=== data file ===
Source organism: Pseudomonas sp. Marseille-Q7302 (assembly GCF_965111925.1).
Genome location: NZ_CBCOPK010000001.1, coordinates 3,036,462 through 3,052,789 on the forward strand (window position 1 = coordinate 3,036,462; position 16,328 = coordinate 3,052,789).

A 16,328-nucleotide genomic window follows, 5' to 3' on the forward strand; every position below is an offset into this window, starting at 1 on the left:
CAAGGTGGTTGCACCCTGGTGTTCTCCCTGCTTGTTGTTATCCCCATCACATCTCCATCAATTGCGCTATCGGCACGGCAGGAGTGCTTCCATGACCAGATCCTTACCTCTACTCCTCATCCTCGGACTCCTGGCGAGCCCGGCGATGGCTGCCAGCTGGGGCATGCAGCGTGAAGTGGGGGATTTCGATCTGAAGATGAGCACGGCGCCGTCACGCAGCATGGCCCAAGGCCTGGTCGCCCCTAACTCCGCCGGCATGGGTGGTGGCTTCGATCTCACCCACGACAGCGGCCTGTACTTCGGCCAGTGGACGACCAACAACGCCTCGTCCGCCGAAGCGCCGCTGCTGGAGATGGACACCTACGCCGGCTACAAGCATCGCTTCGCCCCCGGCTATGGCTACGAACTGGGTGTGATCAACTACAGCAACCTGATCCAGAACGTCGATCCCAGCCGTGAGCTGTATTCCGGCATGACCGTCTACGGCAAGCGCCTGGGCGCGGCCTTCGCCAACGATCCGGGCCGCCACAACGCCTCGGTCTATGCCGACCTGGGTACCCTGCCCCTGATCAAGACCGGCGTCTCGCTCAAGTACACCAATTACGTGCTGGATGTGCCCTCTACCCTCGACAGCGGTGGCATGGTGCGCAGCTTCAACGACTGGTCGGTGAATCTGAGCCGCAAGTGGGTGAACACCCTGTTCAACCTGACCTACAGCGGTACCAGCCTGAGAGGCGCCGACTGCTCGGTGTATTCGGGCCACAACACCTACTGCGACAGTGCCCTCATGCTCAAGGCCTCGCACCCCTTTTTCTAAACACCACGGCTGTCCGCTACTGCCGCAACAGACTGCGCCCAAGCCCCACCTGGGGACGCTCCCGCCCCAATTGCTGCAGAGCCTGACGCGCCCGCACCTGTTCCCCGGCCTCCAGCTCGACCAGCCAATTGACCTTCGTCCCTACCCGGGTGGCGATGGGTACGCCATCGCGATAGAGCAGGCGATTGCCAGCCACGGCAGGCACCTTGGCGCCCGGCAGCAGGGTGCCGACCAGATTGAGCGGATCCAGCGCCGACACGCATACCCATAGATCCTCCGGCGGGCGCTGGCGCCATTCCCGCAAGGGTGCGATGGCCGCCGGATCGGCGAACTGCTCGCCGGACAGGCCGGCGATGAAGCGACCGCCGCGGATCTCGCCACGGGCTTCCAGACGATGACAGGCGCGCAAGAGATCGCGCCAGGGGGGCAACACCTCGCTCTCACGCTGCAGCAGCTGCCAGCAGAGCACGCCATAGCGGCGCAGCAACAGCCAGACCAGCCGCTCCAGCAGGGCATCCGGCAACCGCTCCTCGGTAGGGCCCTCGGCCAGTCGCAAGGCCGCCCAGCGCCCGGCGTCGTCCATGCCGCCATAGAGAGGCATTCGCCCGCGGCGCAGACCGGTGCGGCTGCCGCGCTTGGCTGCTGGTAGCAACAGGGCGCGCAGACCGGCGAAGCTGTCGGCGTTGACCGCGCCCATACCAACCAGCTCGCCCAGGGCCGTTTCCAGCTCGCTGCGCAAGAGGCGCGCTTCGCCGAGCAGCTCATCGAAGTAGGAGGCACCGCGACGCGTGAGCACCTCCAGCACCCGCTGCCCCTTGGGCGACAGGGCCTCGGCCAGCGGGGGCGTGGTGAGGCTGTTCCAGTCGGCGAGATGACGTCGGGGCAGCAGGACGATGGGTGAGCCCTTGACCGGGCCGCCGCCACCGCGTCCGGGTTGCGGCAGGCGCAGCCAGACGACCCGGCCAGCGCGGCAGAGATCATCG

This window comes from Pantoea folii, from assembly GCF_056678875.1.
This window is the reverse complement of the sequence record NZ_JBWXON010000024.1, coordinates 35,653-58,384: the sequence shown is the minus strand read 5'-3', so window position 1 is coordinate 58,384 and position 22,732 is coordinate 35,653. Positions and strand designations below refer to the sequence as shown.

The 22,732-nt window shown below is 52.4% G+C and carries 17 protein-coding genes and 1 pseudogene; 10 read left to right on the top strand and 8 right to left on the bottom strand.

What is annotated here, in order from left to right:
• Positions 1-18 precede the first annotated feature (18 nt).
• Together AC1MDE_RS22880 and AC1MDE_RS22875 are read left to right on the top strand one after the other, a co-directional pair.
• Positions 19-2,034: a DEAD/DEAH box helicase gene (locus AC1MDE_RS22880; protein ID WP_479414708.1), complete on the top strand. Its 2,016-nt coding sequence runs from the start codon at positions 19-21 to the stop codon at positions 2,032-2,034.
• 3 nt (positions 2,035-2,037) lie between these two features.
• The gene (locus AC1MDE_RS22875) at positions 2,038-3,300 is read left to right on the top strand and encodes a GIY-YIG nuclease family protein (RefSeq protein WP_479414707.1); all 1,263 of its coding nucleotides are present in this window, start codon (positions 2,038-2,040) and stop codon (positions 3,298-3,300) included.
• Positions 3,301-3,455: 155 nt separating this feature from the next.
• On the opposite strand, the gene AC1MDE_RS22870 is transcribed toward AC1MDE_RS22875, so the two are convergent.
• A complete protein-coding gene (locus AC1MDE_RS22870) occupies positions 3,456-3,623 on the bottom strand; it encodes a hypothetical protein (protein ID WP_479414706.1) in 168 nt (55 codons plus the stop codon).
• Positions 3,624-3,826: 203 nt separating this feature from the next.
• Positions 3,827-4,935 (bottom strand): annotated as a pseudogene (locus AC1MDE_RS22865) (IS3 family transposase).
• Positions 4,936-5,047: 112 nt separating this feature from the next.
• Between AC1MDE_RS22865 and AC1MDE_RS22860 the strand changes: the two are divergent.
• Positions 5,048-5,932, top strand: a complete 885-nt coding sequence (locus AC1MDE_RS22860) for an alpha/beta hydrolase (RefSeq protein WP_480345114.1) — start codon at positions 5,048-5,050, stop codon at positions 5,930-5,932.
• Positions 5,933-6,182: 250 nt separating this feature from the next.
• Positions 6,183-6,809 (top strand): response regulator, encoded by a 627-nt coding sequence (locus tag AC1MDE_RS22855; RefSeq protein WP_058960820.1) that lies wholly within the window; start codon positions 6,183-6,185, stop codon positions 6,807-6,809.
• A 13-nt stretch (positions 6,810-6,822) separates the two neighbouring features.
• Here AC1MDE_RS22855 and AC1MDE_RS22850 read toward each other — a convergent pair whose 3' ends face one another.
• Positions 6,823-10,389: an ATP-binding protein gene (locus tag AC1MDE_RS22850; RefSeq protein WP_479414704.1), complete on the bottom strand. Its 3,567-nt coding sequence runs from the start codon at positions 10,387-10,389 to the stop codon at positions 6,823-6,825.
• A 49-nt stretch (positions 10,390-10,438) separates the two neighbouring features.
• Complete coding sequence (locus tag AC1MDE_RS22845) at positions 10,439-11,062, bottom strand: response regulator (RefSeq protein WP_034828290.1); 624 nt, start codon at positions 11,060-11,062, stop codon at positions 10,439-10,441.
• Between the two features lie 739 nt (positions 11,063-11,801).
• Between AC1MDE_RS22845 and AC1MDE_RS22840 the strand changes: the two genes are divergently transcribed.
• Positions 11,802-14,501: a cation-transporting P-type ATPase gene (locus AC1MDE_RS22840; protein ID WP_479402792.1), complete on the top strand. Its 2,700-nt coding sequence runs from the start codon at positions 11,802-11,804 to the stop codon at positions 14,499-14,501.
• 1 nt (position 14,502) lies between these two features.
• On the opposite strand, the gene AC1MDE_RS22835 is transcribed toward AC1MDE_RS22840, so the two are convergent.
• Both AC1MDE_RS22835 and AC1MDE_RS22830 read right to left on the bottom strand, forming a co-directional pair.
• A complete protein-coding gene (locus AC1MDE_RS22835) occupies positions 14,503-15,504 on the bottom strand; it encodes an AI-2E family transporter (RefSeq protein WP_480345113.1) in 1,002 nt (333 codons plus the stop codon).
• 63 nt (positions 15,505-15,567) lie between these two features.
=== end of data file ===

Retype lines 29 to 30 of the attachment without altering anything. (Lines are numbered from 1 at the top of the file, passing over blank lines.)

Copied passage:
• Between the two features lie 739 nt (positions 11,063-11,801).
• Between AC1MDE_RS22845 and AC1MDE_RS22840 the strand changes: the two genes are divergently transcribed.